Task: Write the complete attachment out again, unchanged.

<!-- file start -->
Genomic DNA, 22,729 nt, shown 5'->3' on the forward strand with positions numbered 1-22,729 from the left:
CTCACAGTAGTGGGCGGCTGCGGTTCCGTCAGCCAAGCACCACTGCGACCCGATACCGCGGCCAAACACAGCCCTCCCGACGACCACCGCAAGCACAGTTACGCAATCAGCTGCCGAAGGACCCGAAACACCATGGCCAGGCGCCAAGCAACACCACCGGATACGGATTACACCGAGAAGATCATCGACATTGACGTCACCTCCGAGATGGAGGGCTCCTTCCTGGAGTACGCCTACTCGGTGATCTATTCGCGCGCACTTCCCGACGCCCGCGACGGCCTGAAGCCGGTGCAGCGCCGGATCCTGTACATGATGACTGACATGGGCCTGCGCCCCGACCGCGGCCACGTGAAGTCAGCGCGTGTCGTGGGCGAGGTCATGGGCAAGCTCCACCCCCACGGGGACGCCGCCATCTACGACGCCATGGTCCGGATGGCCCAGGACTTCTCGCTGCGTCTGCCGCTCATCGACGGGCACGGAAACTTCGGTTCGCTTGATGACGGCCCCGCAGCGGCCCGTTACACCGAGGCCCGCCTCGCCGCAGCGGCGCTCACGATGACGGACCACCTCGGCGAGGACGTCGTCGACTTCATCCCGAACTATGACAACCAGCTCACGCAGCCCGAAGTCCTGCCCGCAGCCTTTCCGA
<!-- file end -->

Genomic DNA, 22,729 nt, shown 5'->3' on the forward strand with positions numbered 1-22,729 from the left:
CTCACAGTAGTGGGCGGCTGCGGTTCCGTCAGCCAAGCACCACTGCGACCCGATACCGCGGCCAAACACAGCCCTCCCGACGACCACCGCAAGCACAGTTACGCAATCAGCTGCCGAAGGACCCGAAACACCATGGCCAGGCGCCAAGCAACACCACCGGATACGGATTACACCGAGAAGATCATCGACATTGACGTCACCTCCGAGATGGAGGGCTCCTTCCTGGAGTACGCCTACTCGGTGATCTATTCGCGCGCACTTCCCGACGCCCGCGACGGCCTGAAGCCGGTGCAGCGCCGGATCCTGTACATGATGACTGACATGGGCCTGCGCCCCGACCGCGGCCACGTGAAGTCAGCGCGTGTCGTGGGCGAGGTCATGGGCAAGCTCCACCCCCACGGGGACGCCGCCATCTACGACGCCATGGTCCGGATGGCCCAGGACTTCTCGCTGCGTCTGCCGCTCATCGACGGGCACGGAAACTTCGGTTCGCTTGATGACGGCCCCGCAGCGGCCCGTTACACCGAGGCCCGCCTCGCCGCAGCGGCGCTCACGATGACGGACCACCTCGGCGAGGACGTCGTCGACTTCATCCCGAACTATGACAACCAGCTCACGCAGCCCGAAGTCCTGCCCGCAGCCTTTCCGA